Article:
As the climate crisis is communicated with increasing urgency, environmental education has never been more important, but do students believe they have learned to protect the environment, and how well do they answer environment-based assessment items?
To learn what the TIMSS 2019 science assessment tells us about students’ understanding of the environment, the TIMSS & PIRLS International Study Center constructed environmental awareness scales based on a wide range of topics as specified in the TIMSS science assessment frameworks. These include conservation, ecosystems, pollution, climate change, and cycles in nature. These scales have now been added to the TIMSS 2019 International Database and IEA IDB Analyzer, and are available here.
Looking at student environmental knowledge, two assessment items from TIMSS 2019 have been selected for analysis here, in the theme of protecting the environment. The first item, pictured below, is a fourth-grade assessment item that looks at the problem of plastic ending up in the ocean. Internationally, on average, 65% of fourth-grade students, across the 58 countries who participated, answered the item correctly. However, this ranged from as low as 20% of students in one country, to as high as 82% of students in another.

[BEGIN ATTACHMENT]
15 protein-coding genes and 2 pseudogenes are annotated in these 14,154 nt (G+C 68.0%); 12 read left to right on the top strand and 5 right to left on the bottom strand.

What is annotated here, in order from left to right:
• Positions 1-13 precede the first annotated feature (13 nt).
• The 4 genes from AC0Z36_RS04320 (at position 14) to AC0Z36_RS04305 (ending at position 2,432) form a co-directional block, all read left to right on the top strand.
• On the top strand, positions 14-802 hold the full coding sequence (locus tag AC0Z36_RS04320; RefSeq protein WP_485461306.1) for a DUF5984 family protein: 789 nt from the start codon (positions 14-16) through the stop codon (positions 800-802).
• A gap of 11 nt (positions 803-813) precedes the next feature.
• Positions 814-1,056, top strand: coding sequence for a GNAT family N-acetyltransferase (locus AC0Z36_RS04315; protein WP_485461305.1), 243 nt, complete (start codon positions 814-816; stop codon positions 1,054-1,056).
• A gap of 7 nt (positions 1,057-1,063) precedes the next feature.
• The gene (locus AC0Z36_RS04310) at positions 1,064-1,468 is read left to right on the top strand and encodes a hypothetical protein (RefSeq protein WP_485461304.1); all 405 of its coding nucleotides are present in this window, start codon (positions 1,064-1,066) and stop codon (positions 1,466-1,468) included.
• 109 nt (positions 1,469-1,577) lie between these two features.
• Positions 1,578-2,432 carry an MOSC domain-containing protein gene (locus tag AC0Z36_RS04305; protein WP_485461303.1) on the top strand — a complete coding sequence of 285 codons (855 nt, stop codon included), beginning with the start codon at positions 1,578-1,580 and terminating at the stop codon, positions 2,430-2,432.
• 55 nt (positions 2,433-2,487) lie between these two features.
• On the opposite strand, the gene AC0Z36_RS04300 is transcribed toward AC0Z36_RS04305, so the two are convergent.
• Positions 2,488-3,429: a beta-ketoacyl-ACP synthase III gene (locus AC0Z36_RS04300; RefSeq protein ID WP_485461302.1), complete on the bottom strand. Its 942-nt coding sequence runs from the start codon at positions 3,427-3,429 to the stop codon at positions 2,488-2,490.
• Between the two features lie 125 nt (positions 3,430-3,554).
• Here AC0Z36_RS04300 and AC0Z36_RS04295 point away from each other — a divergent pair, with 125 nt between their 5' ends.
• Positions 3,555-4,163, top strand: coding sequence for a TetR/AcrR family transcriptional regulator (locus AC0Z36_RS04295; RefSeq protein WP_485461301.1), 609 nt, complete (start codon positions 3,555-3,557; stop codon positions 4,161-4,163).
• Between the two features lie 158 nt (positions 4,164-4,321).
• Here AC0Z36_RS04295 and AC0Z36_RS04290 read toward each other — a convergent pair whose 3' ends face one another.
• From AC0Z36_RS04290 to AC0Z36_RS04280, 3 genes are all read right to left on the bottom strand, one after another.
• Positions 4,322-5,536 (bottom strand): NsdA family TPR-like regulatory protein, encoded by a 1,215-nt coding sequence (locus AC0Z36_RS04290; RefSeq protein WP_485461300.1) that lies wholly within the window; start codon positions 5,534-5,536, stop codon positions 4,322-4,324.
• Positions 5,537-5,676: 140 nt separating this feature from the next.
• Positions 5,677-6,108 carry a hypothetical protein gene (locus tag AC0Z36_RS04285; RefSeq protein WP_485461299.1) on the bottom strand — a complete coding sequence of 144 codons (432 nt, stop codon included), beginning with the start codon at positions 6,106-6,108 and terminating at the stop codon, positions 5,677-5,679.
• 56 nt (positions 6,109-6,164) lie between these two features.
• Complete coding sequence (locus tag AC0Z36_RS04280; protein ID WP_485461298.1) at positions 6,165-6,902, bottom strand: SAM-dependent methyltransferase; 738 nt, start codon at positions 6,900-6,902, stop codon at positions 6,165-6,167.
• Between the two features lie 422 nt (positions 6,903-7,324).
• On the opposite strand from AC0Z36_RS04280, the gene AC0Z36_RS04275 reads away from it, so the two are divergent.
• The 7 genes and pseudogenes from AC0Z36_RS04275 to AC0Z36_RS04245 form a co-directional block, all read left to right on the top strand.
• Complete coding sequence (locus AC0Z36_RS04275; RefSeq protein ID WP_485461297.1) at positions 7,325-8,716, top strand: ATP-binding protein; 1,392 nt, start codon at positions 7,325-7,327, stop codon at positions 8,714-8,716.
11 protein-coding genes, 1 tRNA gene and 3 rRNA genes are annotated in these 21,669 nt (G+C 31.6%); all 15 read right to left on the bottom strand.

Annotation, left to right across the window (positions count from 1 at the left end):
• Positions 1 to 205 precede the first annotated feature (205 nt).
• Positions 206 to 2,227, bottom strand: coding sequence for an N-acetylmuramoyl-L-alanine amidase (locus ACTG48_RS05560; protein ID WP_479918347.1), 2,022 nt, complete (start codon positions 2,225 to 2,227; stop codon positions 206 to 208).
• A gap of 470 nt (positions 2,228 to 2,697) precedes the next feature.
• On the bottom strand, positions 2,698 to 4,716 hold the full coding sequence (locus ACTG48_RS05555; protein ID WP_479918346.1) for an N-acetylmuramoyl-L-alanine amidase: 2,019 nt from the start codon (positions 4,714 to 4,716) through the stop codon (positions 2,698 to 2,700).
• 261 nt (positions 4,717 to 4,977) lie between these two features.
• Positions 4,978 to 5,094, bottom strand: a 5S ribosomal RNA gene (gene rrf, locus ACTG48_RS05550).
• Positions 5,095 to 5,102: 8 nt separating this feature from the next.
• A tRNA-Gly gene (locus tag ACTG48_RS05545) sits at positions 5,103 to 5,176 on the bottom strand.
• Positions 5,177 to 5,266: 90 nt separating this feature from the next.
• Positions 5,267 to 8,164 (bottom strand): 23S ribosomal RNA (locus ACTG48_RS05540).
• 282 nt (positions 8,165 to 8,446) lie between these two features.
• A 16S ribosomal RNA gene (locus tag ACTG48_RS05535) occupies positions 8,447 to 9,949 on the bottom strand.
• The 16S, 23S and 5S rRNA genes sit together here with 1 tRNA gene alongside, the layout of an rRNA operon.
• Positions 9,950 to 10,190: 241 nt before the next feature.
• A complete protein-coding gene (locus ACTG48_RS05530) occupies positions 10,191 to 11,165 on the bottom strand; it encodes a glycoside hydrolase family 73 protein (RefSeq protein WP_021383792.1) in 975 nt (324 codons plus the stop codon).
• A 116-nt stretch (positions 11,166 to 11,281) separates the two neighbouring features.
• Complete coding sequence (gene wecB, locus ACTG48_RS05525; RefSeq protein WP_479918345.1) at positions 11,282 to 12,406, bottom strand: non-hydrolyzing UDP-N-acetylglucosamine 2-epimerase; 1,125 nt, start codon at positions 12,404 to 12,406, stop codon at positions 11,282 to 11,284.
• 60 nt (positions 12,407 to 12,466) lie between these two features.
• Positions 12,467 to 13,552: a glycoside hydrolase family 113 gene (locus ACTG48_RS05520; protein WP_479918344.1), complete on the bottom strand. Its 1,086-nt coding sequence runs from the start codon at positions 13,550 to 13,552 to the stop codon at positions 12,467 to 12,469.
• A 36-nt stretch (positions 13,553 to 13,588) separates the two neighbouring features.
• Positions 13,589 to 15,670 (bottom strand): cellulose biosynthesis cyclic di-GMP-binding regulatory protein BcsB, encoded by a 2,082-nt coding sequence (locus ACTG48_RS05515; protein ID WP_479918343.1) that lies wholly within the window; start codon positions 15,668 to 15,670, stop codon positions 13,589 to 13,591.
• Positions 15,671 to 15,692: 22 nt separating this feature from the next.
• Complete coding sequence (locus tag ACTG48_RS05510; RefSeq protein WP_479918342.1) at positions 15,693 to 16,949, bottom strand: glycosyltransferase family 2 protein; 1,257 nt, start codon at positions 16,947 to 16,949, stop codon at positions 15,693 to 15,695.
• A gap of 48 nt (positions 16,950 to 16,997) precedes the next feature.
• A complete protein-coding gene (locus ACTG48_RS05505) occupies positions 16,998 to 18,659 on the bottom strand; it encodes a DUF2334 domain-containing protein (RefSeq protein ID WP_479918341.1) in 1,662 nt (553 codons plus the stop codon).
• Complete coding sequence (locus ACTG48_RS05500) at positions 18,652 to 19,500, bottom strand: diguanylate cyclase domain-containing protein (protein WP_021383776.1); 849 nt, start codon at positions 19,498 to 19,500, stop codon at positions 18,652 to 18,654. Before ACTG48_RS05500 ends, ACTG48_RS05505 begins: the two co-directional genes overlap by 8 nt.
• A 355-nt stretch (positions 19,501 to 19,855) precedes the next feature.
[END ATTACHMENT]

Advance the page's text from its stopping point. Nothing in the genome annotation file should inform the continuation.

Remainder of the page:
The second item is an eighth-grade assessment, pictured above, testing knowledge on freshwater pollution. Across the 39 countries who participated at this level, just half of the students (52%) answered the question correctly, with a range of 42% between the bottom and top-scoring countries. Results for these two assessment items can be explored by country here.
For a summary of the overall results across TIMSS 2019 countries, and some examples of TIMSS items that relate to human activities that can harm or benefit the environment, please watch the video here.
Commenting on the IDB release, IEA Executive Director, Dr Dirk Hastedt, said:
“TIMSS is a valuable tool to support with the measuring and monitoring of educational targets. With no international indicator currently existing in the context of environmental science and green education, the environment scale is an additional tool that TIMSS can offer. It is important for curricula around the world to include a solid foundation for environmental problem-solving, to reflect the challenges modern society faces, nurturing future citizens who can tackle these issues.”
Image Credit: TIMSS & PIRLS International Study Center - Boston College